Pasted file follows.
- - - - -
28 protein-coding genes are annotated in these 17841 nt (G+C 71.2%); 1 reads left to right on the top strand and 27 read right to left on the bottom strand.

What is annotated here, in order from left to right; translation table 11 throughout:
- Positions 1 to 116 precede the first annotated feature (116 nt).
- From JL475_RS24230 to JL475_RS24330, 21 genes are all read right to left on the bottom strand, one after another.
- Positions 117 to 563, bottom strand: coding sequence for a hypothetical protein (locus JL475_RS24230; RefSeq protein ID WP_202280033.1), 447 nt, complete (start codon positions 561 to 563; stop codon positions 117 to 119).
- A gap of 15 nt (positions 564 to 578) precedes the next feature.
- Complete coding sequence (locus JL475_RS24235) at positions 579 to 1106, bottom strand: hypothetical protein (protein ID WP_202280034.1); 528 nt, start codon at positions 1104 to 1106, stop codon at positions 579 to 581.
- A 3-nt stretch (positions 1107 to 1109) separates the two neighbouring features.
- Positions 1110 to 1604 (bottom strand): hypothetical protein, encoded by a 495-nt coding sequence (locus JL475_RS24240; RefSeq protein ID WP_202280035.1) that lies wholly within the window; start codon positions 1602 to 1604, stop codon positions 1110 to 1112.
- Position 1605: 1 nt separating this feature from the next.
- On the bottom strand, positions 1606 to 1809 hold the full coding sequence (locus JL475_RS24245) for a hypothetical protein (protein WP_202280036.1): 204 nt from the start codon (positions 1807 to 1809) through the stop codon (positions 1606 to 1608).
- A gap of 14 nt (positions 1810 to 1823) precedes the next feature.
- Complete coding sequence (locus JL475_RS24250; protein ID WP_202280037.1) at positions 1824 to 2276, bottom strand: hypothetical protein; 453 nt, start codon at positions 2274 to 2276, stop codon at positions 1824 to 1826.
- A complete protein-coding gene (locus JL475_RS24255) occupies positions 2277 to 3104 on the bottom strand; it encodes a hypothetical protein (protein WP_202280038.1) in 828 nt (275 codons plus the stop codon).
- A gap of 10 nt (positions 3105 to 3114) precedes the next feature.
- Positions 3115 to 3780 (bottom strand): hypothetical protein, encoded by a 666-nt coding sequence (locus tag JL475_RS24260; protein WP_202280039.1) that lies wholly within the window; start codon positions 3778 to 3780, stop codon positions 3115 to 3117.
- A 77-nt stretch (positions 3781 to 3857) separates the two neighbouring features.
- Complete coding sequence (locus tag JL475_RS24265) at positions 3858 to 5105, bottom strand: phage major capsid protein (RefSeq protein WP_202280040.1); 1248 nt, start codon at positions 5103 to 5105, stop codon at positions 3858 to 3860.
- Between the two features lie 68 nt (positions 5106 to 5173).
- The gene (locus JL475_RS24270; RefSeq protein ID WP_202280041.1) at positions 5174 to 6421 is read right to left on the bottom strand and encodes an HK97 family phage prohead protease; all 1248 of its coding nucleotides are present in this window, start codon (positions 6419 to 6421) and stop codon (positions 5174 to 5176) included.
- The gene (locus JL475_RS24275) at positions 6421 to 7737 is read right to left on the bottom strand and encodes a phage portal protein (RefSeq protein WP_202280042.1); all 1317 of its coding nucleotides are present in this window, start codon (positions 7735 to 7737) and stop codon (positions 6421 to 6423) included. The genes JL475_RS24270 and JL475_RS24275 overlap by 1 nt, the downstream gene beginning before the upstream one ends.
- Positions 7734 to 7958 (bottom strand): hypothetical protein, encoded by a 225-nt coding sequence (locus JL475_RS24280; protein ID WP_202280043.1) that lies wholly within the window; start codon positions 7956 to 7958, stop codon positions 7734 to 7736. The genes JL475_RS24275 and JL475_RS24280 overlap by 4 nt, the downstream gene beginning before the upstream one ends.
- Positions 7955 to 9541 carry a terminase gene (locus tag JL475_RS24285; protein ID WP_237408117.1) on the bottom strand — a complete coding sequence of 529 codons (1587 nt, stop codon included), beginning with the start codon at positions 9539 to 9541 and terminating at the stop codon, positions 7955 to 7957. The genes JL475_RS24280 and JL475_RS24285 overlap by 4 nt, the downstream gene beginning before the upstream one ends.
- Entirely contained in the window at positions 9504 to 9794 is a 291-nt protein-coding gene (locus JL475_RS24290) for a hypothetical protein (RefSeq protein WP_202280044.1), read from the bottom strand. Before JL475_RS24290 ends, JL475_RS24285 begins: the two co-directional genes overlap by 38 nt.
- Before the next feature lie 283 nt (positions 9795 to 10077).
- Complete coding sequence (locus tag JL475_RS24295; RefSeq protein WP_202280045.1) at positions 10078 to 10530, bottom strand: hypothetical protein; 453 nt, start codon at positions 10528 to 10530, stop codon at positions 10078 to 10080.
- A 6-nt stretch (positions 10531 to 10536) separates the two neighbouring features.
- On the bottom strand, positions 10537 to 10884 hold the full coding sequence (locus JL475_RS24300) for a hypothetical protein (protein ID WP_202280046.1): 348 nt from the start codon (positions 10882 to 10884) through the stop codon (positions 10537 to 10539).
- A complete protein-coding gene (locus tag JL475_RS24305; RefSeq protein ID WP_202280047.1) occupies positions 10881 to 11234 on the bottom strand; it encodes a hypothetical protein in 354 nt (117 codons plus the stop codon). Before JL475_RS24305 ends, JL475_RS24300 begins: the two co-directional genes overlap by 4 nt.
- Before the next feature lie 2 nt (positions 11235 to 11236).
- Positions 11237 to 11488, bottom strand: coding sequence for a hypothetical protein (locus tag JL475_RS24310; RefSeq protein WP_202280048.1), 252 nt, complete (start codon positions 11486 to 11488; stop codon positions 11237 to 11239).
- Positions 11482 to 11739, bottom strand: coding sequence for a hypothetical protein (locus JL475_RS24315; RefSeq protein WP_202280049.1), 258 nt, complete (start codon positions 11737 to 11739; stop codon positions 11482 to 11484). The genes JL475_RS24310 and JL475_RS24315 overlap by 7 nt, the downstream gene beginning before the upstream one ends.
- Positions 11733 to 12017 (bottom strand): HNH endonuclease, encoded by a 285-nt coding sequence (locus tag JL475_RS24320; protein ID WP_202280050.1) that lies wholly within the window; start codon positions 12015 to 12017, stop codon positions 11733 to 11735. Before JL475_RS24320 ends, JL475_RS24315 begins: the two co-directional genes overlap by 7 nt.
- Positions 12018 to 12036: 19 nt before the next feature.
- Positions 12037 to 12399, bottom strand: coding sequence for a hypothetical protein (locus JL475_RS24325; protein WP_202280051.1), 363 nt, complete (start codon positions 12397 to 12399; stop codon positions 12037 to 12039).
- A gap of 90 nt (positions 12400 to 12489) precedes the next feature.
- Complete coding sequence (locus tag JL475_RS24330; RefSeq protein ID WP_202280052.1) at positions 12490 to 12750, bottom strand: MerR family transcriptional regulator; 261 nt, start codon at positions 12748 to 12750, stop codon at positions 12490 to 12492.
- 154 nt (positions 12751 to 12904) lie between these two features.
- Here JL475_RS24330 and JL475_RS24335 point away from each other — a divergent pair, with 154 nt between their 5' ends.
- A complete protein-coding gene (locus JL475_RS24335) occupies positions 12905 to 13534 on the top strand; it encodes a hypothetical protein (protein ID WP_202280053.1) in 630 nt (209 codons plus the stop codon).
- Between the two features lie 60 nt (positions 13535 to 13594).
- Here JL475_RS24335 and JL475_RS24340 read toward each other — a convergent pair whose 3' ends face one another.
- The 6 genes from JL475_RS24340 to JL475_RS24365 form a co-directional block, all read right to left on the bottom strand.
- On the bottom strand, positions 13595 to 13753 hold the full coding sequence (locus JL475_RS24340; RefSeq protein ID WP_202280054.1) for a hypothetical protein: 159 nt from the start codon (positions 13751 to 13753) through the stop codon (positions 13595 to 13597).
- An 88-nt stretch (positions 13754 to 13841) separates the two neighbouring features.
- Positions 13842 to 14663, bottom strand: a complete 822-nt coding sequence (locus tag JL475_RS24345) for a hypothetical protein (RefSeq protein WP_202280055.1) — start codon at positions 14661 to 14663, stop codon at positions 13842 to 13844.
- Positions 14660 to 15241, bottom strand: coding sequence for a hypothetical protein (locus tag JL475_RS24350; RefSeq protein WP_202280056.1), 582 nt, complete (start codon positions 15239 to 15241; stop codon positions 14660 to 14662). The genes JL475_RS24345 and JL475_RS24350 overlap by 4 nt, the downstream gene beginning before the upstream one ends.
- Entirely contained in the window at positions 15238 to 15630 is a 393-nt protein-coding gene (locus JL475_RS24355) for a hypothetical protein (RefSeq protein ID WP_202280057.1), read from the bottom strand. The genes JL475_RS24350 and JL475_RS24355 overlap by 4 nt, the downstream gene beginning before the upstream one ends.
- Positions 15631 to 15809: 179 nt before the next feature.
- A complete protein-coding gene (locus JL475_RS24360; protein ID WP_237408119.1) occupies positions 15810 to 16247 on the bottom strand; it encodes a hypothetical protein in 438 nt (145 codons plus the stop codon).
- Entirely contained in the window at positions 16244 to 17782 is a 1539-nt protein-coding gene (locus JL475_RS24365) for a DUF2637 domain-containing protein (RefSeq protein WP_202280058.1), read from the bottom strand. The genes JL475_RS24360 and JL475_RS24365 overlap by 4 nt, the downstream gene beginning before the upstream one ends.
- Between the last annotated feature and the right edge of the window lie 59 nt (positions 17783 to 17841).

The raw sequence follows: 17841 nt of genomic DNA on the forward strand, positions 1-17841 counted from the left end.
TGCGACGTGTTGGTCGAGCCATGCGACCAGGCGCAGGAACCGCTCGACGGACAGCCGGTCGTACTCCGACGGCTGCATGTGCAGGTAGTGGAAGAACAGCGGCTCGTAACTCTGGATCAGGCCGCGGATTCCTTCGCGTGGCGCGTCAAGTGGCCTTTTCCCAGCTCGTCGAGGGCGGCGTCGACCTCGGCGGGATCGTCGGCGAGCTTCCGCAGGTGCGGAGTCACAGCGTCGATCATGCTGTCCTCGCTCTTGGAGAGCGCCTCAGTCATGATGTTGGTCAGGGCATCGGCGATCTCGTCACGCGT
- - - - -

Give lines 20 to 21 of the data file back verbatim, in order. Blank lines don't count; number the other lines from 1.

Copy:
- The gene (locus JL475_RS24270; RefSeq protein ID WP_202280041.1) at positions 5174 to 6421 is read right to left on the bottom strand and encodes an HK97 family phage prohead protease; all 1248 of its coding nucleotides are present in this window, start codon (positions 6419 to 6421) and stop codon (positions 5174 to 5176) included.
- The gene (locus JL475_RS24275) at positions 6421 to 7737 is read right to left on the bottom strand and encodes a phage portal protein (RefSeq protein WP_202280042.1); all 1317 of its coding nucleotides are present in this window, start codon (positions 7735 to 7737) and stop codon (positions 6421 to 6423) included. The genes JL475_RS24270 and JL475_RS24275 overlap by 1 nt, the downstream gene beginning before the upstream one ends.